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I need to find the number of strings of length $2n$ that consist of numbers $1,...,n$ each appearing exactly twice and not next to each other.

Let $f(n)$ denote the function that gives me back that information:

$f(1)=0$, because $11$ is not correct.

$f(2)=2$ there are two possibilities- $2121$ i $1212$.

Now let's consider $f(n)$. Let's take out two of the $n's$. The string without $n$'s can be created $f(n-1)$ different ways, and since we have to put two $n$'s somewhere between the numbers in that string, we can do that ${{2n-1}\choose{2}}=(n-1)(2n-1)$ ways, so the answer is $f(n)=(n-1)(2n-1)*f(n)$. And now I have to solve this recurrence by annihilating it for example.

Correct?

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marked as duplicate by Henry, Arek Krawczyk, Tomas, azimut, Branimir Ćaćić Nov 20 '13 at 0:24

This question was marked as an exact duplicate of an existing question.

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    $\begingroup$ It does not look correct to me. The string $2211$ is not allowed, but $232131$ is valid for $n=3$. $\endgroup$ – M.B. Nov 19 '13 at 22:30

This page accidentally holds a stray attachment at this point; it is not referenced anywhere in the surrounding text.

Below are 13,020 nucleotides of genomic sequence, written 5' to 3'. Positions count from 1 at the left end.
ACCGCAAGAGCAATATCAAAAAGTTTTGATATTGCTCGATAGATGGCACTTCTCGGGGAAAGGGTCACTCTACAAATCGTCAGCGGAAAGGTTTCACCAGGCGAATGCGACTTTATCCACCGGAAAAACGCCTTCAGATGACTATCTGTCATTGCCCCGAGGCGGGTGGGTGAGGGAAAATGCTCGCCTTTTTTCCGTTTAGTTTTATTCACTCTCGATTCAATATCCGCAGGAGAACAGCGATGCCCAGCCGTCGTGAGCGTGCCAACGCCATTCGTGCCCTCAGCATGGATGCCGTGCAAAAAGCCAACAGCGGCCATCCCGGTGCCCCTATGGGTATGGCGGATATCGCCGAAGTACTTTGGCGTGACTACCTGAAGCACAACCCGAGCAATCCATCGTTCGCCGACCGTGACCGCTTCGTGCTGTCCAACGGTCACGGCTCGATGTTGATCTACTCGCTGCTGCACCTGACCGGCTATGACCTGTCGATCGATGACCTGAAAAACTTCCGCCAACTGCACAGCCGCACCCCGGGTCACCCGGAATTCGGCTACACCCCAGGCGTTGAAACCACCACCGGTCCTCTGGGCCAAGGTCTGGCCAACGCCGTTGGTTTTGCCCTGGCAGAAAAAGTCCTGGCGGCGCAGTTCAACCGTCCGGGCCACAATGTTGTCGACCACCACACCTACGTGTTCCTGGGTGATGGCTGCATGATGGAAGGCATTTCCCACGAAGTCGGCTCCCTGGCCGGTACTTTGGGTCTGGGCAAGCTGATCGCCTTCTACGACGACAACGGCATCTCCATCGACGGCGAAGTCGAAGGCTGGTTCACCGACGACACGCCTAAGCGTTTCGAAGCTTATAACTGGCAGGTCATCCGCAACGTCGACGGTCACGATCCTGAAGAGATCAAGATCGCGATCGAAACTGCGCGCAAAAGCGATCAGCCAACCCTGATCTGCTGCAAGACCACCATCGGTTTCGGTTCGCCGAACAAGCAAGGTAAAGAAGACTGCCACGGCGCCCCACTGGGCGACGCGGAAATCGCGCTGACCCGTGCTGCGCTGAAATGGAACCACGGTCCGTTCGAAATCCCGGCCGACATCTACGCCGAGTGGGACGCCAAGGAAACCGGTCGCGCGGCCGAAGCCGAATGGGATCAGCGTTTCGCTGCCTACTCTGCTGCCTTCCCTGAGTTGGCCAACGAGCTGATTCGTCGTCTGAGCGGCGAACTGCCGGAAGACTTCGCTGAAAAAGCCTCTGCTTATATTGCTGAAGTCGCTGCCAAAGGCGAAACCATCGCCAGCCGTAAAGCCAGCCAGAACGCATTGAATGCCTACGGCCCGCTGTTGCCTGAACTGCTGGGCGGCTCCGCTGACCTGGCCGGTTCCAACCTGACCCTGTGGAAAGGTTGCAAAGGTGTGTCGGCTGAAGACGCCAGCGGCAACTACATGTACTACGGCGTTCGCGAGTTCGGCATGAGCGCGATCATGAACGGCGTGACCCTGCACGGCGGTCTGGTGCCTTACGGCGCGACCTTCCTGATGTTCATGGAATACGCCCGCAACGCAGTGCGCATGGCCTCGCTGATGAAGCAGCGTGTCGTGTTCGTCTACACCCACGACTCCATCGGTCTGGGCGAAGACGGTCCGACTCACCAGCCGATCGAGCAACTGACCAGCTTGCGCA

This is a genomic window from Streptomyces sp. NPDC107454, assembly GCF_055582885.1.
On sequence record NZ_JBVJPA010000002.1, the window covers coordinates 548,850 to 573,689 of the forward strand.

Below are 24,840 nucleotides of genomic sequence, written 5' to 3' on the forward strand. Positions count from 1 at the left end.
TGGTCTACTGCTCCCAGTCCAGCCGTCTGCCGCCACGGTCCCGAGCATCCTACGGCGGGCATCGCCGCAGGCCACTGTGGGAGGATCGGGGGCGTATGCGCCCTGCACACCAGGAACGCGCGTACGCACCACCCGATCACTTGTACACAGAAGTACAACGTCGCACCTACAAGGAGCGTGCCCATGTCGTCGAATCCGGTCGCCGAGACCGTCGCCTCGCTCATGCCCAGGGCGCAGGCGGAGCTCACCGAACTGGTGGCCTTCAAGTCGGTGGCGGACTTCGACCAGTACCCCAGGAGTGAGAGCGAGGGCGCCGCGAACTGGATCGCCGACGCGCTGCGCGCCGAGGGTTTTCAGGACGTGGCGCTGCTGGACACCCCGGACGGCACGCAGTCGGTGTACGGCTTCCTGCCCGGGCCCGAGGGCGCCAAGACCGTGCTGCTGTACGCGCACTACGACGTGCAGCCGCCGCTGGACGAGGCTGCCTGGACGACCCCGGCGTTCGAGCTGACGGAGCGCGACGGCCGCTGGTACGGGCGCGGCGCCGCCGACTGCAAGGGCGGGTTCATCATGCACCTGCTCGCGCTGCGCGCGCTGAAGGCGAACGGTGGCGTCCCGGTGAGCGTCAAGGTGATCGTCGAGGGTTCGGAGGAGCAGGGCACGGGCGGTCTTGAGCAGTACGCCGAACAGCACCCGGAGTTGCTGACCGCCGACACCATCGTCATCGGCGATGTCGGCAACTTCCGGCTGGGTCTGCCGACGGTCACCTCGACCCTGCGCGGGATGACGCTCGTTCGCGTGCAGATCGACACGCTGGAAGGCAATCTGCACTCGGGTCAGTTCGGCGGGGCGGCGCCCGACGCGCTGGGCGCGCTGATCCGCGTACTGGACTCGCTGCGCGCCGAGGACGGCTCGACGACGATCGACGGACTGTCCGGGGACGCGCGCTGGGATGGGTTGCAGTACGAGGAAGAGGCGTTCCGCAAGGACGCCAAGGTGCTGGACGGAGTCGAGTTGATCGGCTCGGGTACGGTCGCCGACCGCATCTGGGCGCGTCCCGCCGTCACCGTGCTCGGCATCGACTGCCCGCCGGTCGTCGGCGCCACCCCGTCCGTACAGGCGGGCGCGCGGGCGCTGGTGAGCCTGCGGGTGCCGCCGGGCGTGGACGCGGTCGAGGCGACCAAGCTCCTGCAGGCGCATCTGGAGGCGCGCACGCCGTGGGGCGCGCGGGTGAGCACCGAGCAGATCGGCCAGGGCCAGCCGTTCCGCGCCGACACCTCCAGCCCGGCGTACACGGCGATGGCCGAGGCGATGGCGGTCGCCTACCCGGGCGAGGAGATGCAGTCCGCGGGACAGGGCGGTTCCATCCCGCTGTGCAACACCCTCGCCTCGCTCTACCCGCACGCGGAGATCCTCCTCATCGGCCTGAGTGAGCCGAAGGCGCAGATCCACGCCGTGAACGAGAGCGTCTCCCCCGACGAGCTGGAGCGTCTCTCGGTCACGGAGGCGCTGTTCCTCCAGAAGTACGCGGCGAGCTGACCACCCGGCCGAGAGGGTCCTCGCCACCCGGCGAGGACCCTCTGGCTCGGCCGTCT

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    $\begingroup$ Essentially the same question as the five linked from math.stackexchange.com/questions/465318/… as inclusion-exclusion leads to an answer of $$\displaystyle\sum_{i=0}^n (-2)^i {n \choose i}\frac{(2n-i)!}{(2n)!}$$ $\endgroup$ – Henry Nov 19 '13 at 22:34
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    $\begingroup$ Your recurrence has a solution of $f(n)=(2n-1)!/2^{n-2}$ but for M.B.'s reason is wrong $\endgroup$ – Henry Nov 19 '13 at 22:43
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    $\begingroup$ $f(n)$ is dividable by $n!$ since you can bijectively map $1...n$ in itself. e.g. having a desired sequence of length $2n$, applying bijective mapping on it will return a sequence with the same desired property. $\endgroup$ – Fibo Kowalsky Nov 19 '13 at 22:49
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    $\begingroup$ @Fibo, a nice observation. $\endgroup$ – Doc Nov 19 '13 at 23:36